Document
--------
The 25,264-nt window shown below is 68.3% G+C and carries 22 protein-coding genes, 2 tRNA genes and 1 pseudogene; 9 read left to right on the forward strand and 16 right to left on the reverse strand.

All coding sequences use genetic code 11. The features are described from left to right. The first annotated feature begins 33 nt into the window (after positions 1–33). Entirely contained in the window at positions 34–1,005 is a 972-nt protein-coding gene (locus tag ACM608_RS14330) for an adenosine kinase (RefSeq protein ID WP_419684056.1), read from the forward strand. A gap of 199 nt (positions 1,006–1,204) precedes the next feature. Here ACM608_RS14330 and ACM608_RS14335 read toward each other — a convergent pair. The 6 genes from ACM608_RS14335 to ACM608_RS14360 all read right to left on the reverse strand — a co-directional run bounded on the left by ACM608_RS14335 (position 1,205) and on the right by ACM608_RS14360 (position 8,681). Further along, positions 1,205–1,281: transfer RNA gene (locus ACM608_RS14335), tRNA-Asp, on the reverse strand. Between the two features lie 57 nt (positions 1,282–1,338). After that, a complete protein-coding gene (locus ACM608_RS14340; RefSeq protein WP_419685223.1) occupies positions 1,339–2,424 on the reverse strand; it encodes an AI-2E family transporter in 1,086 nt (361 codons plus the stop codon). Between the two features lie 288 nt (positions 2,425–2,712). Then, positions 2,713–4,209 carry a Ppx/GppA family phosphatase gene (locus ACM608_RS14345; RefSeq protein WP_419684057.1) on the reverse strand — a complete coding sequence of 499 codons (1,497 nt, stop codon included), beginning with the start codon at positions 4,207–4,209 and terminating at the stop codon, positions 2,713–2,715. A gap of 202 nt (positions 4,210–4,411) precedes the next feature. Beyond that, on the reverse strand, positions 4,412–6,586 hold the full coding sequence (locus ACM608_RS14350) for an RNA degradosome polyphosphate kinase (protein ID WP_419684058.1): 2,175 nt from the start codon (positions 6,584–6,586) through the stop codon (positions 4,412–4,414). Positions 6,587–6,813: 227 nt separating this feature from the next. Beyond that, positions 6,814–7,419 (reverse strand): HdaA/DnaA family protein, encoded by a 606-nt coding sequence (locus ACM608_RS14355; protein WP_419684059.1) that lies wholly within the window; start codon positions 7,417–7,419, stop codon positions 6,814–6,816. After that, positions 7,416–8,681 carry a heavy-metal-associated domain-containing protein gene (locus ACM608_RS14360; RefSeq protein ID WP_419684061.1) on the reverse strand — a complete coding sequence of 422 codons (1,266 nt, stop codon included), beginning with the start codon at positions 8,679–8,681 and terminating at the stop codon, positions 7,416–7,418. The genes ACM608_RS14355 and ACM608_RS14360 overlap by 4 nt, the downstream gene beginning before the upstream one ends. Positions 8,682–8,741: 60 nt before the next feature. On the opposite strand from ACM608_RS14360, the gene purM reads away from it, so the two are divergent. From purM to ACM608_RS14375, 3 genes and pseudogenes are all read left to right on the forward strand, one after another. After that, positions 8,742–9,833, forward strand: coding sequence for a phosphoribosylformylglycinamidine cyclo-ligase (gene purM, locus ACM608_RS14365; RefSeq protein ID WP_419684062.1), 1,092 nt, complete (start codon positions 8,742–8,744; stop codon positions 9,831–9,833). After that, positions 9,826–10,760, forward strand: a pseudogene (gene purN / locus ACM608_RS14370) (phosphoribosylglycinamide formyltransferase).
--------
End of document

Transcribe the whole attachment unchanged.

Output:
The 25,264-nt window shown below is 68.3% G+C and carries 22 protein-coding genes, 2 tRNA genes and 1 pseudogene; 9 read left to right on the forward strand and 16 right to left on the reverse strand.

All coding sequences use genetic code 11. The features are described from left to right. The first annotated feature begins 33 nt into the window (after positions 1–33). Entirely contained in the window at positions 34–1,005 is a 972-nt protein-coding gene (locus tag ACM608_RS14330) for an adenosine kinase (RefSeq protein ID WP_419684056.1), read from the forward strand. A gap of 199 nt (positions 1,006–1,204) precedes the next feature. Here ACM608_RS14330 and ACM608_RS14335 read toward each other — a convergent pair. The 6 genes from ACM608_RS14335 to ACM608_RS14360 all read right to left on the reverse strand — a co-directional run bounded on the left by ACM608_RS14335 (position 1,205) and on the right by ACM608_RS14360 (position 8,681). Further along, positions 1,205–1,281: transfer RNA gene (locus ACM608_RS14335), tRNA-Asp, on the reverse strand. Between the two features lie 57 nt (positions 1,282–1,338). After that, a complete protein-coding gene (locus ACM608_RS14340; RefSeq protein WP_419685223.1) occupies positions 1,339–2,424 on the reverse strand; it encodes an AI-2E family transporter in 1,086 nt (361 codons plus the stop codon). Between the two features lie 288 nt (positions 2,425–2,712). Then, positions 2,713–4,209 carry a Ppx/GppA family phosphatase gene (locus ACM608_RS14345; RefSeq protein WP_419684057.1) on the reverse strand — a complete coding sequence of 499 codons (1,497 nt, stop codon included), beginning with the start codon at positions 4,207–4,209 and terminating at the stop codon, positions 2,713–2,715. A gap of 202 nt (positions 4,210–4,411) precedes the next feature. Beyond that, on the reverse strand, positions 4,412–6,586 hold the full coding sequence (locus ACM608_RS14350) for an RNA degradosome polyphosphate kinase (protein ID WP_419684058.1): 2,175 nt from the start codon (positions 6,584–6,586) through the stop codon (positions 4,412–4,414). Positions 6,587–6,813: 227 nt separating this feature from the next. Beyond that, positions 6,814–7,419 (reverse strand): HdaA/DnaA family protein, encoded by a 606-nt coding sequence (locus ACM608_RS14355; protein WP_419684059.1) that lies wholly within the window; start codon positions 7,417–7,419, stop codon positions 6,814–6,816. After that, positions 7,416–8,681 carry a heavy-metal-associated domain-containing protein gene (locus ACM608_RS14360; RefSeq protein ID WP_419684061.1) on the reverse strand — a complete coding sequence of 422 codons (1,266 nt, stop codon included), beginning with the start codon at positions 8,679–8,681 and terminating at the stop codon, positions 7,416–7,418. The genes ACM608_RS14355 and ACM608_RS14360 overlap by 4 nt, the downstream gene beginning before the upstream one ends. Positions 8,682–8,741: 60 nt before the next feature. On the opposite strand from ACM608_RS14360, the gene purM reads away from it, so the two are divergent. From purM to ACM608_RS14375, 3 genes and pseudogenes are all read left to right on the forward strand, one after another. After that, positions 8,742–9,833, forward strand: coding sequence for a phosphoribosylformylglycinamidine cyclo-ligase (gene purM, locus ACM608_RS14365; RefSeq protein ID WP_419684062.1), 1,092 nt, complete (start codon positions 8,742–8,744; stop codon positions 9,831–9,833). After that, positions 9,826–10,760, forward strand: a pseudogene (gene purN / locus ACM608_RS14370) (phosphoribosylglycinamide formyltransferase).